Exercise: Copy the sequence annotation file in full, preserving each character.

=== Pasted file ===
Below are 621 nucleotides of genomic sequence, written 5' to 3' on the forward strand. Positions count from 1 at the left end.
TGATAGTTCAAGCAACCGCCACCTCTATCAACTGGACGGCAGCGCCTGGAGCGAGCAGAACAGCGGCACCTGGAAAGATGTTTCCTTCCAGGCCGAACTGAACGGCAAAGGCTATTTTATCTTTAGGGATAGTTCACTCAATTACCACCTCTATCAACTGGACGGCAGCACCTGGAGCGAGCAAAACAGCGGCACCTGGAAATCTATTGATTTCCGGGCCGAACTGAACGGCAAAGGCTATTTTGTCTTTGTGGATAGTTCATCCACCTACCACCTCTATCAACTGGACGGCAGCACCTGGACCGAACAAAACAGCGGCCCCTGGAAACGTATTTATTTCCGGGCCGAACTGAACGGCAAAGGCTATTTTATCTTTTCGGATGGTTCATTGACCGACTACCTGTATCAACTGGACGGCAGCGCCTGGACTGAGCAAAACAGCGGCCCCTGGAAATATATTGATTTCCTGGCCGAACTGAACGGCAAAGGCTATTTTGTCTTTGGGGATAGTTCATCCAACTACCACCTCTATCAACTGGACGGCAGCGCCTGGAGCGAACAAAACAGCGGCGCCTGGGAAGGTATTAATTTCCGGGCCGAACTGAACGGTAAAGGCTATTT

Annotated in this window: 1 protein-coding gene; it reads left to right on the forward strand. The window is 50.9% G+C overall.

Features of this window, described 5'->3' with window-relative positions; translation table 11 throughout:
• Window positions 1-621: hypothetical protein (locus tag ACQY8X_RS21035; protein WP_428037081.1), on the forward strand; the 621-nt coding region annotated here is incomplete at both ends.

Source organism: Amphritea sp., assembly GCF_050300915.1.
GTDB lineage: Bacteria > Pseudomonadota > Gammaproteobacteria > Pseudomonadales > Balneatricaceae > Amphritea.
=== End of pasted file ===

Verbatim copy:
Below are 621 nucleotides of genomic sequence, written 5' to 3' on the forward strand. Positions count from 1 at the left end.
TGATAGTTCAAGCAACCGCCACCTCTATCAACTGGACGGCAGCGCCTGGAGCGAGCAGAACAGCGGCACCTGGAAAGATGTTTCCTTCCAGGCCGAACTGAACGGCAAAGGCTATTTTATCTTTAGGGATAGTTCACTCAATTACCACCTCTATCAACTGGACGGCAGCACCTGGAGCGAGCAAAACAGCGGCACCTGGAAATCTATTGATTTCCGGGCCGAACTGAACGGCAAAGGCTATTTTGTCTTTGTGGATAGTTCATCCACCTACCACCTCTATCAACTGGACGGCAGCACCTGGACCGAACAAAACAGCGGCCCCTGGAAACGTATTTATTTCCGGGCCGAACTGAACGGCAAAGGCTATTTTATCTTTTCGGATGGTTCATTGACCGACTACCTGTATCAACTGGACGGCAGCGCCTGGACTGAGCAAAACAGCGGCCCCTGGAAATATATTGATTTCCTGGCCGAACTGAACGGCAAAGGCTATTTTGTCTTTGGGGATAGTTCATCCAACTACCACCTCTATCAACTGGACGGCAGCGCCTGGAGCGAACAAAACAGCGGCGCCTGGGAAGGTATTAATTTCCGGGCCGAACTGAACGGTAAAGGCTATTT

Annotated in this window: 1 protein-coding gene; it reads left to right on the forward strand. The window is 50.9% G+C overall.

Features of this window, described 5'->3' with window-relative positions; translation table 11 throughout:
• Window positions 1-621: hypothetical protein (locus tag ACQY8X_RS21035; protein WP_428037081.1), on the forward strand; the 621-nt coding region annotated here is incomplete at both ends.

Source organism: Amphritea sp., assembly GCF_050300915.1.
GTDB lineage: Bacteria > Pseudomonadota > Gammaproteobacteria > Pseudomonadales > Balneatricaceae > Amphritea.